Studio-based education is one of the few generalist modes of teaching and learning, a mode in which the questions posed are often more meaningful than the answers proposed, one where students and faculty collaboratively project a better world. One of the biggest lessons I’ve learned in my 12+ years of teaching—whether as a studio critic or a theory lecturer—is that effective teaching is first and foremost rooted in mutual trust, trust not only in the relationship between teacher and student but also in one’s ability to take risks and self-critique. Through my years as a teacher, I’ve learned to see potential in my students ideas, even when they struggle to articulate them. I’ve learned never to teach the project, but to use the project to teach the student.
At Marywood University, I have had an opportunity to develop 10 courses, including 2 studios, 3 history/theory courses, 1 graduate research methods course, and 4 elective seminars. Of these, I have taught 7 over the past 4 years. Student commentary on these courses indicate that they value not only what I teach, but also how I teach it.
As a studio critic, I seek multi-scalar relationships between architecture and the city. My Integrative Design Studios take on an expanded definition of integration in architectural education, one that enriches the N.A.A.B. defined Integrative Building Studio with what I call the Integrative Urban Studio that brings urbanity—with many of its associated cultural, geopolitical, and environmental complexities—into the studio experience. I embrace process: my objective is to help students establish a multi-disciplinary and self-driven research agenda around broad and complex, yet clearly-defined issues.
As a lecturer, I make history and theory contemporary and practical. To do this, I teach the material thematically rather than chronologically in order to draw synchronic and diachronic relationships to studio coursework. In my Histories and Theories of Architecture classes, for example, I challenge students to situate their studio projects—conceptually, programmatically, technologically, formally, etc.—in a historical and/or theoretical movement. Students learn that topics and themes that seem “old” are quite relevant and those that seem “new” or “original” (i.e. their own ideas) are rooted in broader historical and theoretical discourses. The results are seen in design studio reviews where students not only articulate their work intelligently and elegantly, but also use precedent as part of their design process.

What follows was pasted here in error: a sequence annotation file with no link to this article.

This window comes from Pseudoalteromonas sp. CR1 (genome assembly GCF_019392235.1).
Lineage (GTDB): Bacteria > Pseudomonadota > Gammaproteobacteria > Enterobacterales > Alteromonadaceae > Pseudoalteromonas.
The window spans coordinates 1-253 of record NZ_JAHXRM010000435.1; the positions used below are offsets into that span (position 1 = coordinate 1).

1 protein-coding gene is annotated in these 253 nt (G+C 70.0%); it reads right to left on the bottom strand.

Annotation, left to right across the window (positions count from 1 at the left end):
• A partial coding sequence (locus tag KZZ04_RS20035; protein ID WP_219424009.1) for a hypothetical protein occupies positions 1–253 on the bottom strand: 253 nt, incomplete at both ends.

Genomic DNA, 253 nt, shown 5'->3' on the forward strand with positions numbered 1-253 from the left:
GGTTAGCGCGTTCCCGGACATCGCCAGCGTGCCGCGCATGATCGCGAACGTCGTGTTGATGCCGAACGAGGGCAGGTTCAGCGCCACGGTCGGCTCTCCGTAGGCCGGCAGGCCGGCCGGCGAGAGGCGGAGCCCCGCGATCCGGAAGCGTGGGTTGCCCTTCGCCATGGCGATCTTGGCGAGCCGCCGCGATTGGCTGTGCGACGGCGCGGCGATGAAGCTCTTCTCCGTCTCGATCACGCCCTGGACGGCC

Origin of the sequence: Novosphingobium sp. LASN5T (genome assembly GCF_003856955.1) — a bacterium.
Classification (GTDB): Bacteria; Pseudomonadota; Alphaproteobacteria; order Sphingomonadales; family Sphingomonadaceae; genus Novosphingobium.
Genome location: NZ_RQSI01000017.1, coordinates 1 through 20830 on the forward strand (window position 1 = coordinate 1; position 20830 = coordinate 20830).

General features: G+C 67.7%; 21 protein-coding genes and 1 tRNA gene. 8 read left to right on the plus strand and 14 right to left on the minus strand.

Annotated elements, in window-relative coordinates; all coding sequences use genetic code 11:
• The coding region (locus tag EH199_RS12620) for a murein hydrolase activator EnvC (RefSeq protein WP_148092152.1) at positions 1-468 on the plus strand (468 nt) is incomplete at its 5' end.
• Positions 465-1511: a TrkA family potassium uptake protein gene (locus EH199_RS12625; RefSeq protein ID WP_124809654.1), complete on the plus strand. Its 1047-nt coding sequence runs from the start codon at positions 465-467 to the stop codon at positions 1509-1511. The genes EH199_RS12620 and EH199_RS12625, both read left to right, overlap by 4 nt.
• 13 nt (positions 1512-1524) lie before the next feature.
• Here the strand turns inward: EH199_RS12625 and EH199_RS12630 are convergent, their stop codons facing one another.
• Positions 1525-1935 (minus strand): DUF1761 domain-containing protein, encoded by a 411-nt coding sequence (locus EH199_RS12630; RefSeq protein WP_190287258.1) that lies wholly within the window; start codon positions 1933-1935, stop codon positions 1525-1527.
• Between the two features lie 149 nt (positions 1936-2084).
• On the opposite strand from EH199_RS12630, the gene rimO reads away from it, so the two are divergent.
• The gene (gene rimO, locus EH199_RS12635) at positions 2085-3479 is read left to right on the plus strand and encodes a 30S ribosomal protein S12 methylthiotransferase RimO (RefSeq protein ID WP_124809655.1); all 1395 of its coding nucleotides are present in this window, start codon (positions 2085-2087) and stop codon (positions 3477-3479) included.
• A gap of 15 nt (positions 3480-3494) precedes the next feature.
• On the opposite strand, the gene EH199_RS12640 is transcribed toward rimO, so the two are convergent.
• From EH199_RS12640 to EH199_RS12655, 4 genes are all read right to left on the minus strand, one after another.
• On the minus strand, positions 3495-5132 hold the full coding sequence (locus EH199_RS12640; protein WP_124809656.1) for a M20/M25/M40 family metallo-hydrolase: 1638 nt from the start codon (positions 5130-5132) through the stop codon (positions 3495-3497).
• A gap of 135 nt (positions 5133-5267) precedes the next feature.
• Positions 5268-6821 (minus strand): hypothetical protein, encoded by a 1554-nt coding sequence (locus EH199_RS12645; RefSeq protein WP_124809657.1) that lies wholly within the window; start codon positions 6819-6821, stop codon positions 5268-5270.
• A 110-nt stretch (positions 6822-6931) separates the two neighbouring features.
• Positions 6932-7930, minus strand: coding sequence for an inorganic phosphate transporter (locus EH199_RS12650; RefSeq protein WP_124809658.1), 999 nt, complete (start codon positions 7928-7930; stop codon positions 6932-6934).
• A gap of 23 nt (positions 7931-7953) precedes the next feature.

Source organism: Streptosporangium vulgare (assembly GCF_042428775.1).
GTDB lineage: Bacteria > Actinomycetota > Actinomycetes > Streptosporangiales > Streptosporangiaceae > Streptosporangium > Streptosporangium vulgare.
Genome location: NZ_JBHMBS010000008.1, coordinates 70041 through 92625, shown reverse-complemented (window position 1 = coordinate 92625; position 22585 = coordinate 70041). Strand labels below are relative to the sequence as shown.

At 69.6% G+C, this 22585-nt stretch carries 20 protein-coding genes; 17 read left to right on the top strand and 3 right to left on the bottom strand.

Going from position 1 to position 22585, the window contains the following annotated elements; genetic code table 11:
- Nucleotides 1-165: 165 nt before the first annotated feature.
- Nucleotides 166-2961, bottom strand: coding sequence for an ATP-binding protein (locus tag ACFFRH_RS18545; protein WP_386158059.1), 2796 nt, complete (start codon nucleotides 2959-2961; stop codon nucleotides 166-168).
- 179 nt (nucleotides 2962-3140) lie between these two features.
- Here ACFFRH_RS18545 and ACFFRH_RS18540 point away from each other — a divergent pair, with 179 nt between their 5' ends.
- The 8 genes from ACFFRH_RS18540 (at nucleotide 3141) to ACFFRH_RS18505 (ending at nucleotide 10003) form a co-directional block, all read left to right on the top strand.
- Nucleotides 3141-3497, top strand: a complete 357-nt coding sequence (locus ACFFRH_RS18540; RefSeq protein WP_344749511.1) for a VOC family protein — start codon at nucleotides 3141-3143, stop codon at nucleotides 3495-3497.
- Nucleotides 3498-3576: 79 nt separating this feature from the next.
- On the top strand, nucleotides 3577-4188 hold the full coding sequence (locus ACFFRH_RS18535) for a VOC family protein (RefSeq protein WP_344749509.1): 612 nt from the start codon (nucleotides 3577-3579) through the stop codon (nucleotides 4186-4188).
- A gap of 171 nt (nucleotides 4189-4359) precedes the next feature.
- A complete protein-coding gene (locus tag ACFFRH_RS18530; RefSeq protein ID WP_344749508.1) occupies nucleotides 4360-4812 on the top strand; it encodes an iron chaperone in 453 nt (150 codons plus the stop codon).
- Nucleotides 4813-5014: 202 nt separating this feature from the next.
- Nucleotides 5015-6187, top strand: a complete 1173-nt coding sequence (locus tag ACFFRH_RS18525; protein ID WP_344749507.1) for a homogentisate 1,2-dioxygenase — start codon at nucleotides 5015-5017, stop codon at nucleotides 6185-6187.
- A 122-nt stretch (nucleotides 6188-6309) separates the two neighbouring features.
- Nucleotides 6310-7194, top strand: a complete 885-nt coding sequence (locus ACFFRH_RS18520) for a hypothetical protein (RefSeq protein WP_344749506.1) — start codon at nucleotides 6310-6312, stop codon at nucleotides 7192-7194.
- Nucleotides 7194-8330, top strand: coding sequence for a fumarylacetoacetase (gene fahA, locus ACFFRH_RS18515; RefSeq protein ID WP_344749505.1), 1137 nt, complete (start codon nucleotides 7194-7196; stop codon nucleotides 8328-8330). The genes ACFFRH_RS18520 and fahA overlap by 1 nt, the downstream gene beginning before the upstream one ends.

Rooting ideas in broader discourses is also central to my Graduate Research Methods course, the aim of which is to help students establish a research strategy that accounts for intellectual positions, disciplinary questions, systems of inquiry, analytical methods, and research/design tactics as they begin their Master’s Thesis. My approach to teaching this course is to balance lectures on architectural research methods with seminars on contemporary cultural, architectural, and urban discourse. Students have left this course understanding that while all design involves research, not all design is research; in order for design to be considered research, one must be conscious and explicit about the methods used.
As a teacher, I am demanding yet encouraging, critical yet optimistic, historically conscious yet grounded in contemporary culture. I work hard to build trust with my students in order to help them engage a socially and culturally complex world with clarity and conviction.